I get frustrated with the word infertile.
What do you think of when you hear that word? I think of faulty reproductive organs, doctors, syringes, ovulation, hospital gowns, sperm counts, hormones, petri dishes, and all kinds of medicine. Do you know what I rarely think of when I hear the word infertile? I rarely think of God.
That is why I prefer to call myself barren. I know that it sounds harsh, maybe even old to our twenty-first century ears, but barren conjures up Biblical images in my mind. It acknowledges that I have a Creator who opens and closes wombs. It affirms that my childlessness is a divinely-allowed state of being rather than a man-made diagnosis of a medical mystery.
I also think the word barren better represents the medical reality of childlessness. Not every woman who is without child is necessarily infertile. Barren means “not productive; desolate; fruitless; lacking.” There are many women in the body of Christ who are barren simply because they have not been given the gift of a husband – the unmarried and the widowed – and their childlessness has nothing to do with infertility. There are also married women who, much to the bewilderment of their doctors, simply never conceive.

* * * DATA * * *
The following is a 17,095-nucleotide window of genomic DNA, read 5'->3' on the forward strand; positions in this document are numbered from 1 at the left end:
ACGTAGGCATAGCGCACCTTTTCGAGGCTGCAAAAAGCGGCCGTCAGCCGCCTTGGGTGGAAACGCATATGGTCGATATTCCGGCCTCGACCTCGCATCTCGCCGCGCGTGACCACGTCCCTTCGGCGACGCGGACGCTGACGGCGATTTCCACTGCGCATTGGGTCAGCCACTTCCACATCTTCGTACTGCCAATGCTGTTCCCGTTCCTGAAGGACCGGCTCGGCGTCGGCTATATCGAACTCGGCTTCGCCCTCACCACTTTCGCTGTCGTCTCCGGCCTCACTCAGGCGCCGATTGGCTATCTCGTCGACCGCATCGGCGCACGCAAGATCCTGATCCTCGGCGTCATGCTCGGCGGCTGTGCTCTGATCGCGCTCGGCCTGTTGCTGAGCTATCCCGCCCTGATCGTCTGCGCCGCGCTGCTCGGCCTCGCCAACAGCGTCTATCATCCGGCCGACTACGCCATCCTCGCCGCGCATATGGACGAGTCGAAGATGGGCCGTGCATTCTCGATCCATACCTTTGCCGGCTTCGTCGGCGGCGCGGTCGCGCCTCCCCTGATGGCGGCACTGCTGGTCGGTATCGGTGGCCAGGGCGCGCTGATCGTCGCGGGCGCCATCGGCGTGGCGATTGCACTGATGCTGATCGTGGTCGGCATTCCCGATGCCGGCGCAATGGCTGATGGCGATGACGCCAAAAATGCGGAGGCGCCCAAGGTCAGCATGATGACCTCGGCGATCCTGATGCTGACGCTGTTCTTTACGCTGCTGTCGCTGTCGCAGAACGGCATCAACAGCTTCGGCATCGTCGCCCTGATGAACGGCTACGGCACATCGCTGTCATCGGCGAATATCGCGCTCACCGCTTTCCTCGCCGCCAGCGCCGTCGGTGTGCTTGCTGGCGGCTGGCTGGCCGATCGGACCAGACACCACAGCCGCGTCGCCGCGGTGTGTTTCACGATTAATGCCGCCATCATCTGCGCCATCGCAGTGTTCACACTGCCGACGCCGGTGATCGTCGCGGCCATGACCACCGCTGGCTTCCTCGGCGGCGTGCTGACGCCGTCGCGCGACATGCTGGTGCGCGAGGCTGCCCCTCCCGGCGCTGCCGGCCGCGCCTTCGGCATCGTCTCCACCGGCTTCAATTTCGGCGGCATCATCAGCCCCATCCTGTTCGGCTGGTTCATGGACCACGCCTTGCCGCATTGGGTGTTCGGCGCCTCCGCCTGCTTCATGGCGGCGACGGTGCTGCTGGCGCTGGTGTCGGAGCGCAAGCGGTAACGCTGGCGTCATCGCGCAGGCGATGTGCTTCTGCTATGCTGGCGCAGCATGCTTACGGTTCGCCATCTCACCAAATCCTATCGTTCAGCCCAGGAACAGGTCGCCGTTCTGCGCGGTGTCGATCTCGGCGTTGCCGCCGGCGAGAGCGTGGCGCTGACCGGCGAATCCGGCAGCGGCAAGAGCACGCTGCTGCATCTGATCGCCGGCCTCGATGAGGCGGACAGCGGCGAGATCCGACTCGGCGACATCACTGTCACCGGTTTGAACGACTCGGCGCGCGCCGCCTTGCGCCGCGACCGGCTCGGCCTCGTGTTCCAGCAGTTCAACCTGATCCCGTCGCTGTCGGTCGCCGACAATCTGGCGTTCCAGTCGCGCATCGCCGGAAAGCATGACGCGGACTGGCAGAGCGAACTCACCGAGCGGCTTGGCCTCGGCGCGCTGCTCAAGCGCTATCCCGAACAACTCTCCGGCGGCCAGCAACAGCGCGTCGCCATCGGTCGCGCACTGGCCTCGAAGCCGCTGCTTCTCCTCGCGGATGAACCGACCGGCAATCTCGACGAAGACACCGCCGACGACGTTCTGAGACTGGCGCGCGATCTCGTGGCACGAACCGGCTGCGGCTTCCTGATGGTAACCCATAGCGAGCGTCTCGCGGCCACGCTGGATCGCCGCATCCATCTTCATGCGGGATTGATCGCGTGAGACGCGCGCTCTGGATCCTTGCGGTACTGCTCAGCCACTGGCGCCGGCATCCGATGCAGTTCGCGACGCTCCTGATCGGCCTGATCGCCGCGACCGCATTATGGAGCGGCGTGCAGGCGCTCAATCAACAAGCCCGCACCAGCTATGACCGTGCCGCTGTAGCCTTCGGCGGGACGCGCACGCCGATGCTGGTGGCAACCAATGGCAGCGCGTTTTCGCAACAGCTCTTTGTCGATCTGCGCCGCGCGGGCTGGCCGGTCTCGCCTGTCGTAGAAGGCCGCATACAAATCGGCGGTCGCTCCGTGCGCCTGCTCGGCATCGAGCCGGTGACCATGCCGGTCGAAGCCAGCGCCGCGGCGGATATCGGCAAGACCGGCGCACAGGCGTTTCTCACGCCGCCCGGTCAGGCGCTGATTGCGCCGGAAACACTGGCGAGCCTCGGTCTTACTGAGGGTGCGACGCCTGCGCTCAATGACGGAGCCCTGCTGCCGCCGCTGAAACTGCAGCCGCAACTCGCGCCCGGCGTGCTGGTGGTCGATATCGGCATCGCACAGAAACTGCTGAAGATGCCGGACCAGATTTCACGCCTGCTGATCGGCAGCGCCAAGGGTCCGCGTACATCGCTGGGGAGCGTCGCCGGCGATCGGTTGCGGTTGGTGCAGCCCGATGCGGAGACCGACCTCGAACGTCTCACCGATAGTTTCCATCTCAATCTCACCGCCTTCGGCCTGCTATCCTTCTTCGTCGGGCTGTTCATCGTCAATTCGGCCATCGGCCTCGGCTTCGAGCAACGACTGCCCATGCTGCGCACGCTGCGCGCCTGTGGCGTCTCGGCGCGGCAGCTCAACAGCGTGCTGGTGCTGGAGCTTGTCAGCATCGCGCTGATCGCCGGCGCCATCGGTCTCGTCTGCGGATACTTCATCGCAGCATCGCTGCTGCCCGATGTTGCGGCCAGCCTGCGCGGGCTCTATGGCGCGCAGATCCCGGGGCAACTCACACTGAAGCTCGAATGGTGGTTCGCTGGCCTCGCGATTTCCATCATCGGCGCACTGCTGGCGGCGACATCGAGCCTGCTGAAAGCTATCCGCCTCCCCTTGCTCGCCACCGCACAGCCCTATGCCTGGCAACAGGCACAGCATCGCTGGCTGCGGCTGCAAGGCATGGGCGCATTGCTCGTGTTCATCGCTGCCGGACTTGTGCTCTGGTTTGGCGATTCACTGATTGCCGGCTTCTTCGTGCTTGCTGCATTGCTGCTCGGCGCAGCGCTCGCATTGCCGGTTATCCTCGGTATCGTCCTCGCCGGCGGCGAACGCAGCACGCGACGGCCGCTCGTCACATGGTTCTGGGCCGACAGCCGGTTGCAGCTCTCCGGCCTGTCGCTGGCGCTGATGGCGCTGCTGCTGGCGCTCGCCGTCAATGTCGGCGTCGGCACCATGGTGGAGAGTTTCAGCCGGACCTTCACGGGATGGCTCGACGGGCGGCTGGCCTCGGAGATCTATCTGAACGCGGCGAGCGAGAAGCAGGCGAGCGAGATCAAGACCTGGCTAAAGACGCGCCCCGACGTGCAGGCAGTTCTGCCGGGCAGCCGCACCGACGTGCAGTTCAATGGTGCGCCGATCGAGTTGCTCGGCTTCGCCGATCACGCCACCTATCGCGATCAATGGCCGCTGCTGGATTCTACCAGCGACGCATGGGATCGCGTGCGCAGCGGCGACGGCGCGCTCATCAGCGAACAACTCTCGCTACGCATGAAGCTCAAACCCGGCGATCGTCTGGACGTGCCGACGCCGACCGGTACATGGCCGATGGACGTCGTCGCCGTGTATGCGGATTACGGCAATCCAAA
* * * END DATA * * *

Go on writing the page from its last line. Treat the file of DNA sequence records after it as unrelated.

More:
If someone calls me infertile, I remember that I am the patient of a limited, human doctor who can only give me a child 33% of the time. If someone calls me barren, however, I remember that I am the child of a merciful, loving God who gives many good gifts, not just the gift of children.
Language is important, don’t you think?